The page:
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For this lesson, kindergarteners looked at the work of Jasper Johns for inspiration. We looked at a few of his paintings and I asked students if they could find clues “hiding” in his paintings. Students noticed different letters, numbers and shapes. I asked students why he might want to “hide” these things in his paintings. Some answers included, “Because it’s fun.” and “To make it like a game.”

Next, students filled out a handout of things that are important to them that they might want to hide in their own picture.

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To create their own artwork, students drew the words, numbers, and pictures that they wanted to include with pencil first. Next, students used Sharpies to trace (around) the lines of their letters/numbers and pictures. Using Sharpies is always a big hit!

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After tracing, students colored in their letters, numbers and pictures with oil pastels or crayons.

Last, students painted with watercolors. I love how each student painted–some students picked just a few colors, some students used a wide range of colors, and some students tried unique painting techniques. 🙂

How do you encourage student choice & voice when teaching about the styles and techniques of famous artists?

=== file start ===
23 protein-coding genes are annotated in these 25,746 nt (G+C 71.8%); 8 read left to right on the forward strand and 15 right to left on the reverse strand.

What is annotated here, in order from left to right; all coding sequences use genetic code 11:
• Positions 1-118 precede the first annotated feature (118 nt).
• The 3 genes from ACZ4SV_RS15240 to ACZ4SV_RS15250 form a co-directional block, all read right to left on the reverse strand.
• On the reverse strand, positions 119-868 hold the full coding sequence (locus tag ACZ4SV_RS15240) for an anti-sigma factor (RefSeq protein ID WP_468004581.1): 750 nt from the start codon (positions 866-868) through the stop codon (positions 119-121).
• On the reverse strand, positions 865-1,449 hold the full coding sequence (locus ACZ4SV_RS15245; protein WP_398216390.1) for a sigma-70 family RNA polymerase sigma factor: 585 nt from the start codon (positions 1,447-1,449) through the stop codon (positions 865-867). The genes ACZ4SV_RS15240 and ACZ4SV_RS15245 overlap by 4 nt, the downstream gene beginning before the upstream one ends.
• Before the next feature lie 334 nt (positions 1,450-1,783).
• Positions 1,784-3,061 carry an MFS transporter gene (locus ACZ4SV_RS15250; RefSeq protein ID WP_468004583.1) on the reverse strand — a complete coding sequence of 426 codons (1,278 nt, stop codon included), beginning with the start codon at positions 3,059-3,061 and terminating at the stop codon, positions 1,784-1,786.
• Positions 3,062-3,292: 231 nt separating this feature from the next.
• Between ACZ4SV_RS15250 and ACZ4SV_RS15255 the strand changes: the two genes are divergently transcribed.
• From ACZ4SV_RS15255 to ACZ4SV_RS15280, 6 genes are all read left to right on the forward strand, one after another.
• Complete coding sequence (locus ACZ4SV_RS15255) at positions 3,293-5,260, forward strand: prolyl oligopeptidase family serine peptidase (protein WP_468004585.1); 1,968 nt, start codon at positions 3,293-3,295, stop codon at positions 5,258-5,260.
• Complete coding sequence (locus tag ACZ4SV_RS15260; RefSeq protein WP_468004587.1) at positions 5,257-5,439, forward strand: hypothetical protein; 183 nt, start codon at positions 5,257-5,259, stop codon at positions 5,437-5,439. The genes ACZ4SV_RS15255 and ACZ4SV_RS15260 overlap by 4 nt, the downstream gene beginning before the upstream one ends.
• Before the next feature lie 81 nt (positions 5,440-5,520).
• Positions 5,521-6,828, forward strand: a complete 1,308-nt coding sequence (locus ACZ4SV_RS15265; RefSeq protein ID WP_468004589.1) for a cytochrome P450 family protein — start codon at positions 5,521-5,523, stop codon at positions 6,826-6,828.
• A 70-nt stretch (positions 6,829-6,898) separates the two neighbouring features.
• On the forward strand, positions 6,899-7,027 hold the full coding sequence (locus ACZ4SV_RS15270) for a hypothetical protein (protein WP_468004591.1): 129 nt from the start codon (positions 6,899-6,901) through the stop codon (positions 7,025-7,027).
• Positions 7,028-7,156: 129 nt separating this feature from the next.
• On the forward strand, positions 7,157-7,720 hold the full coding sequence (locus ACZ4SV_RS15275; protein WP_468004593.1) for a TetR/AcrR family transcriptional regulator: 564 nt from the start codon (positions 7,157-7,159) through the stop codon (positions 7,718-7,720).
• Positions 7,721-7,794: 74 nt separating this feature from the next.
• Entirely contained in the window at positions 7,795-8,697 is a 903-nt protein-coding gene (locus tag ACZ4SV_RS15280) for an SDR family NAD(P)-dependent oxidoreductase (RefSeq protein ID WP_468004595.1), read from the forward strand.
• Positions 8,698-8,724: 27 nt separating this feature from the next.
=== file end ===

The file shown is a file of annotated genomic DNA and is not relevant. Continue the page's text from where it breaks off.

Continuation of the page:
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As a follow up on my recent post, Managing Materials: Watercolors, I wanted to share one way I use up old watercolors in my room… by making painted paper!

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When watercolors run low, I replace them, but usually there is a little bit of paint left over in the paint pans. So I use them up and create “painted paper” that students can then use when they make collages or ATCs.

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I keep a box of “throw away” drawings… those “mostly-empty-pieces-of-paper-that-a-kid-spends-10-minutes-drawing-on-and-then-insists-that-it’s-“bad”-and-that-they-need-a-new-paper” drawings. The ones that usually end up in the garbage/recycling bin. I am usually able to convince students to erase a “mistake,” turn it into something new, or use the back of the page. But, sometimes the student has already tried alternatives and is getting frustrated because nothing seems to be working. Sometimes I agree with the student–sometimes it’s better to start fresh. So I keep the unfinished papers and put them in a box. I also add my incomplete teacher samples (I teach 5 sections of each grade level, so some times I end up with A LOT of teacher samples) and work that gets left behind at the end of the year (or work that gets left behind when a student moves and forgets to tell me).

Then I color all of the white parts of the page (using crayon, oil pastels, texture plates, and those almost-empty watercolors). After I have a bunch of painted papers, I cut them up into smaller pieces and add them to the “painted paper” box.